Release Date: August 10, 2007
Starring: Jason Behr, Elias Koteas,
Rhona Mitra, Natassia Malthe,
Sarah Carter, and Kim Coates
Audience: Teenagers and adults
Runtime: 110 minutes
Director: Jim Isaac
Executive Producer: Robert Kulzer and Brian
Producer: Don Carmody and Dennis Berardi
Writer: James DeMonaco, Todd Hartman
and James Roday
Address Comments To:John Feltheimer and Peter E. Strauss
AKA Lions Gate Films
2700 Colorado Ave.
Santa Monica, CA 90404
Phone: (310) 449-9200
Fax: (310) 255-3870
In the story, a mother, Rachel, and her young son, Timmy, are caught in the middle between two groups of warring werewolves. The bad group of werewolves have become flesh eaters while the good ones tie themselves up during the full moon so that they don’t become evil carnivores like the others. Leading the good werewolves is Jonas, the brother of Timothy’s dead father, Caleb. They believe that, because Timmy is only half werewolf, the curse affecting them will be lifted at midnight on the day Timmy turns 13. The bad werewolves, however, want to kill Timmy, because they like killing and eating humans.
Though there are plenty of werewolf attacks and fights in SKINWALKERS, the movie contains several scenes where the two werewolf groups shoot lots of guns at each other – one to protect Timmy and the other group to take Timmy and kill him. The acting and the action in SKINWALKERS are serviceable. The movie also contains some foul language, strong violence and sexual innuendo. Considered overall, the production quality and entertainment value of SKINWALKERS are fairly forgettable but not terrible.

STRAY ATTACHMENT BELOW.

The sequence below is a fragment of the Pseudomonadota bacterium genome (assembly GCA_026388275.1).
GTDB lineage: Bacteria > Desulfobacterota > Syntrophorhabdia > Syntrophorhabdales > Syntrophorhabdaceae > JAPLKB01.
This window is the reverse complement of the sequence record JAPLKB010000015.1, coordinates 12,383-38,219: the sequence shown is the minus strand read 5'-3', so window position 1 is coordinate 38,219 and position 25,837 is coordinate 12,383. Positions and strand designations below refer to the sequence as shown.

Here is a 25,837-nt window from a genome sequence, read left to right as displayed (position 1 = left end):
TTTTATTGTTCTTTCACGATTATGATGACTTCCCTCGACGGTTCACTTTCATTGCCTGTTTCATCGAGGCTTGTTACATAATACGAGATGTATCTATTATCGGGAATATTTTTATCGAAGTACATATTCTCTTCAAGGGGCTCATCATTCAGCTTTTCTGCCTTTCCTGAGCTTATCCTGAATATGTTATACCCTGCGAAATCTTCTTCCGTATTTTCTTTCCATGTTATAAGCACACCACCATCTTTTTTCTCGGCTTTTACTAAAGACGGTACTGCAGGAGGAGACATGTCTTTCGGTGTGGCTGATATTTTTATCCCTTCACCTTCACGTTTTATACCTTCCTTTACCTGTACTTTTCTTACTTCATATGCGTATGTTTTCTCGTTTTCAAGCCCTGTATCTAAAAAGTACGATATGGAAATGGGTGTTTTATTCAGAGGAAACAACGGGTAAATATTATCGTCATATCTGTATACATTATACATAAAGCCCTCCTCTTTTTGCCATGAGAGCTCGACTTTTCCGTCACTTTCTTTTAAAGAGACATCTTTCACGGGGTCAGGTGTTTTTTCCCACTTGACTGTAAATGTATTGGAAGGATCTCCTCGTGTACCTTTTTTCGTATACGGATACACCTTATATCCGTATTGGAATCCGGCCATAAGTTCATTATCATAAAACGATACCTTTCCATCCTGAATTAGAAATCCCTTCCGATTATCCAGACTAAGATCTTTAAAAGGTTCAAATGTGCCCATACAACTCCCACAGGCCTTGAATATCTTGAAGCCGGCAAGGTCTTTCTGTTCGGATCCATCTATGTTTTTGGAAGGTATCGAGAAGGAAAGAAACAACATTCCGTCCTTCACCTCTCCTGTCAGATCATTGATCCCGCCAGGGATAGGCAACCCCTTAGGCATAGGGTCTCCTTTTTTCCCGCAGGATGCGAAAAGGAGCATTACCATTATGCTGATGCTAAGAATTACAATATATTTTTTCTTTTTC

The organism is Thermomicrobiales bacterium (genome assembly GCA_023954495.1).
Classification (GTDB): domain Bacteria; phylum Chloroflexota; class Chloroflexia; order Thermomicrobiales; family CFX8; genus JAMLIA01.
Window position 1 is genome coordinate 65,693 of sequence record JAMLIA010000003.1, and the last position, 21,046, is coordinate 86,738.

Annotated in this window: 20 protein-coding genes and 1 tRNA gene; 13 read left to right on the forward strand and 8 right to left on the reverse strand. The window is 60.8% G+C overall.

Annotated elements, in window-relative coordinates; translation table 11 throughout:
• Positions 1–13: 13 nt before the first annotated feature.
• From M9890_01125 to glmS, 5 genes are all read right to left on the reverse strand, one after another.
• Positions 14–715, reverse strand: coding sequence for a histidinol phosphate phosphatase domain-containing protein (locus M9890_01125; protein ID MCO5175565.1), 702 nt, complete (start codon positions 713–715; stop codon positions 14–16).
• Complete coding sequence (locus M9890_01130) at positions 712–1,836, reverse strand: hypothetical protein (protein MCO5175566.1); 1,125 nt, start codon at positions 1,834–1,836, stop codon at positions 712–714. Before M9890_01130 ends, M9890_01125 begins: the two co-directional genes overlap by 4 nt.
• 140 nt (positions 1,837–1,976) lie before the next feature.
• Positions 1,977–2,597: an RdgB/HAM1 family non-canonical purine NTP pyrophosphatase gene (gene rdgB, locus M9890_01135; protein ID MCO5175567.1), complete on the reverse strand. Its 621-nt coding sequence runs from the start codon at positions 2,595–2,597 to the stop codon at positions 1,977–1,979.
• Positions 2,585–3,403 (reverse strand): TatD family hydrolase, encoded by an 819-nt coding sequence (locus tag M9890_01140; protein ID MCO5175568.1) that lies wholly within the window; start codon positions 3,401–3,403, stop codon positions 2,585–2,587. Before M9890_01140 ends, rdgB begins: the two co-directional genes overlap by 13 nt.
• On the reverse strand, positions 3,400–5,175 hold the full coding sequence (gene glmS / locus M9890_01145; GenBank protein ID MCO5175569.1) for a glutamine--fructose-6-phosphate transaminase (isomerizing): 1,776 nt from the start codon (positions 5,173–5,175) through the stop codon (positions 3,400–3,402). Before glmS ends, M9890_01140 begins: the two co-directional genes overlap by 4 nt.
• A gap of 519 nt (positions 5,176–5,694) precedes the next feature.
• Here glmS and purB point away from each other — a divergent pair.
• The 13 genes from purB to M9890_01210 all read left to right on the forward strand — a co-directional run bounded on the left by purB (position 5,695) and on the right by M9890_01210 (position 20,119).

According to the movie’s mythology, however, the werewolf problem began long ago when superstitious American Indians used pagan mysticism to identify with the power of the wolf. As explained by one Indian in the movie, some Indians were so addicted to the power of the wolf that they themselves became werewolves, half man and half wolf. This “curse of the werewolf” disrupts family ties, setting parents against children and brother against brother. In the end, not all of these disruptions are healed, and good family members must kill bad ones in order to protect the innocent and restore at least some of the family ties. This adds a dark quality to the movie’s dramatic conflicts.
The movie’s dark mythology and violent resolution are not inspiring, to say the least. Its story cries out for a more redemptive sensibility.
The production quality and entertainment value in SKINWALKERS are forgettable, but not terrible. The acting and the action are serviceable. The movie contains brief foul language, strong scary violence and sexual innuendo. The dark pagan mythology does not push a hard theological or greatly immoral agenda, but it is hardly redemptive, despite some of the characters’ concern for the young boy and their efforts to avoid murdering human beings. The movie’s dark mythology and violent resolution are not inspiring, to say the least. This kind of material needs a more redemptive sensibility.